Two families are calling for stricter laws and compulsory insurance on mobility scooters after separate incidents on opposite sides of the country saw two pensioners badly injured.
CCTV in Plymouth city centre showed 87-year-old Olive Harris be struck by a scooter user, who her grandson said had ‘not being paying attention’.
She broke her arm in three places and fractured her wrist and is expected to be in hospital for the next four months.
Grandson Tom Roden told the Metro that Ms Harris was “taken off her feet as the scooter hit her”. After a three hour wait for an ambulance she was taken to hospital.
Mr Roden wants the law to change and see mobility scooters carry identification, have insurance and be properly trained.
He added: “The regulation will have to change, a good thing to come out of this will be if laws around mobility scooters are tightened up.”
In a separate incident on Tuesday, 74-year-old Majorie Johnson was struck by a scooter in Jarrow while using a pedestrian crossing.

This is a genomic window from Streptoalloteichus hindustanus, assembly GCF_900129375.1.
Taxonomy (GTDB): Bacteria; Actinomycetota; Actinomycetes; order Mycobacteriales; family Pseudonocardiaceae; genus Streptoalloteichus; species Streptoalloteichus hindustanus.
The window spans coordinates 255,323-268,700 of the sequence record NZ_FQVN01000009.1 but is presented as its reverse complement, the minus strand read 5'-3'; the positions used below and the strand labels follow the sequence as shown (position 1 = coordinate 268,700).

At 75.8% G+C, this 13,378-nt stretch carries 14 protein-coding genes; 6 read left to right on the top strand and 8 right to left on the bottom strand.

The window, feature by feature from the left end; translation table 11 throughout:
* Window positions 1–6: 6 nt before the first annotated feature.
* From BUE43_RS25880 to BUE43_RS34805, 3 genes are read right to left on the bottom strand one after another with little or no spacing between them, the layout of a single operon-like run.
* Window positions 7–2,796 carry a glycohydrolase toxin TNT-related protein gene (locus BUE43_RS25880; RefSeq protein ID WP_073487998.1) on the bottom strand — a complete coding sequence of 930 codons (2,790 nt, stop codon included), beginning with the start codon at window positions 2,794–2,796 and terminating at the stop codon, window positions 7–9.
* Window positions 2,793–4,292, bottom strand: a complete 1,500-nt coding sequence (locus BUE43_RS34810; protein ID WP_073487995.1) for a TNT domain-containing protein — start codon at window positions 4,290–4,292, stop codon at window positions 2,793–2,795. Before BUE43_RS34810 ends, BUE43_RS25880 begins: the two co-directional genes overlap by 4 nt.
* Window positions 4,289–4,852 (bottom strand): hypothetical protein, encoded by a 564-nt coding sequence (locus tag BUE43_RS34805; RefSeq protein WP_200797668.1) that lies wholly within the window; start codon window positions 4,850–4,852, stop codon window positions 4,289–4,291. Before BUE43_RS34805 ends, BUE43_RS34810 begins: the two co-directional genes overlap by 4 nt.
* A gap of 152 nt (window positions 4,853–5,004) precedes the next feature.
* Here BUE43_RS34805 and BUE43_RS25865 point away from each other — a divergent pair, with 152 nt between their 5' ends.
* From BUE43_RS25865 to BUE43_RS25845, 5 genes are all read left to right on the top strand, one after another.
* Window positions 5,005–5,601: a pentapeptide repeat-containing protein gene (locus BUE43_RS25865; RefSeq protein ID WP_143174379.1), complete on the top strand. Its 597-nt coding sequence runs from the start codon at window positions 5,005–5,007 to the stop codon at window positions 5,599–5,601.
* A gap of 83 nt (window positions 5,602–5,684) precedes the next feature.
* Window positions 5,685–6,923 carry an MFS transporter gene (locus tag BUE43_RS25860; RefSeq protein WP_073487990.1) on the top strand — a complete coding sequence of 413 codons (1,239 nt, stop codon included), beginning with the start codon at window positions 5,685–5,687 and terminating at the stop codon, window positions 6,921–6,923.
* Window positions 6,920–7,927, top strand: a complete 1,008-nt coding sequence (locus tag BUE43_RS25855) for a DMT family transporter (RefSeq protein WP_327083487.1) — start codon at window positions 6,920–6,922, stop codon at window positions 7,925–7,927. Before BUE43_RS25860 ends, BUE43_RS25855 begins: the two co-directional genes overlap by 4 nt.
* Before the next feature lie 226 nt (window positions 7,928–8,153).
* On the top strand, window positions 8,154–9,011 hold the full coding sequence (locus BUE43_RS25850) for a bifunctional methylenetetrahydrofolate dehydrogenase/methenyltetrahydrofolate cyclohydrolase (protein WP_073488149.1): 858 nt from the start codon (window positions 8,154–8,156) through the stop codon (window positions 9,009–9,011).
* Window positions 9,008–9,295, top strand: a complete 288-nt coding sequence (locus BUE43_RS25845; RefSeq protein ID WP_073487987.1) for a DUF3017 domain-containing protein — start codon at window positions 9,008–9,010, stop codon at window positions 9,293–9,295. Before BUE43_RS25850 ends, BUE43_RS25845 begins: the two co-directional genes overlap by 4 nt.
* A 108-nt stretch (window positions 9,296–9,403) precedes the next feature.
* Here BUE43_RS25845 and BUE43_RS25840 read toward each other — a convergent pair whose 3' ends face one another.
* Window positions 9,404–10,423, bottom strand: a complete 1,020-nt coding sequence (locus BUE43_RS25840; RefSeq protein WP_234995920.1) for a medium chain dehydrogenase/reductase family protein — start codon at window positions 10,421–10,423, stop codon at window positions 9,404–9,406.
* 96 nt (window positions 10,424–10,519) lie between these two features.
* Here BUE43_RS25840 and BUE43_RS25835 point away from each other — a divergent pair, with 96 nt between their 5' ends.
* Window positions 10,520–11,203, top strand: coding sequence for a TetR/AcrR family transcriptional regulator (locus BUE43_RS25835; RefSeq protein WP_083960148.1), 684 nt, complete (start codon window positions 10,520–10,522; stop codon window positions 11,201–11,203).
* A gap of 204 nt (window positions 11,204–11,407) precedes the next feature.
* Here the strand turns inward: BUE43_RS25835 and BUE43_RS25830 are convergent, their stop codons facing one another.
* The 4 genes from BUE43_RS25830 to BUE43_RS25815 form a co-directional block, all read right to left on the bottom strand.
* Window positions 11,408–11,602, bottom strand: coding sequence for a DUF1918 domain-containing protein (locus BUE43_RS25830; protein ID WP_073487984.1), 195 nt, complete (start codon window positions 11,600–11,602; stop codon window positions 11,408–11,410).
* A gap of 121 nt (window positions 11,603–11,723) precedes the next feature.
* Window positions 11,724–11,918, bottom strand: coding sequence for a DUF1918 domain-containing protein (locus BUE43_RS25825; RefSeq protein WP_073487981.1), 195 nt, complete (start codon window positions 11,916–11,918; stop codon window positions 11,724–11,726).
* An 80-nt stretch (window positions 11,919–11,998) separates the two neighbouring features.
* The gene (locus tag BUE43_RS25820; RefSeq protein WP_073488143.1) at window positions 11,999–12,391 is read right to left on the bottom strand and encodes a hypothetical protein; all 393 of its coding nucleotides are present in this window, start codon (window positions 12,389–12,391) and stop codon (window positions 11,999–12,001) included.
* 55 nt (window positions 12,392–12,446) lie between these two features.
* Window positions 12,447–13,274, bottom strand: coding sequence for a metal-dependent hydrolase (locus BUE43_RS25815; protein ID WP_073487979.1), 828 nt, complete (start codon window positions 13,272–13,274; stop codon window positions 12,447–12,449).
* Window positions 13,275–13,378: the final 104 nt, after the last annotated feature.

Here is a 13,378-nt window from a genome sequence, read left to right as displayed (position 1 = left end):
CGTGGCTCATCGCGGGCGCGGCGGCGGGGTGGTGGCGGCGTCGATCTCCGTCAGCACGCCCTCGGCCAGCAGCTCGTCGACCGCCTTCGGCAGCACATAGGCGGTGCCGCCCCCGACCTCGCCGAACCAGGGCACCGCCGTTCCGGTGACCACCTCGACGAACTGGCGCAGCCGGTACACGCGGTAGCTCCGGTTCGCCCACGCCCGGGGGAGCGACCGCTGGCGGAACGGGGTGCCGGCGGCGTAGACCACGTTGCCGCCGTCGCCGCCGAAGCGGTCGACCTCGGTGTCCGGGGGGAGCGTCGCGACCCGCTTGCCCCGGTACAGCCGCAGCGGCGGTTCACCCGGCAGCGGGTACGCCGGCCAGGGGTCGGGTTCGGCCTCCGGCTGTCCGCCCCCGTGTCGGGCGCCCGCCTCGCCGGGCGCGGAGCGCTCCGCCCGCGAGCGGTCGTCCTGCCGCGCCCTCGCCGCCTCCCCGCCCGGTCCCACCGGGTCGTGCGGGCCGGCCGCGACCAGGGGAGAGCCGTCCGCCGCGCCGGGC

Ms Johnson damaged her left leg and is expected to have limited mobility for at least 10 weeks.
She contacted a helpline following the collision but could not be helped as the scooter user was uninsured.
Ms Johnson and her family have called for all users to be insured before using roads and told a local newspaper that they are angry that nothing could be done following the incident.
She told The Shields Gazette: “I don’t think it’s fair. We feel they should have to be insured and should take responsibility for their actions.
“It’s so annoying to think that people can do this and get away with it.
“I know not all of them are irresponsible, but it’s about time they were insured. We have often said there would be an accident, but little did I think it would be me.”
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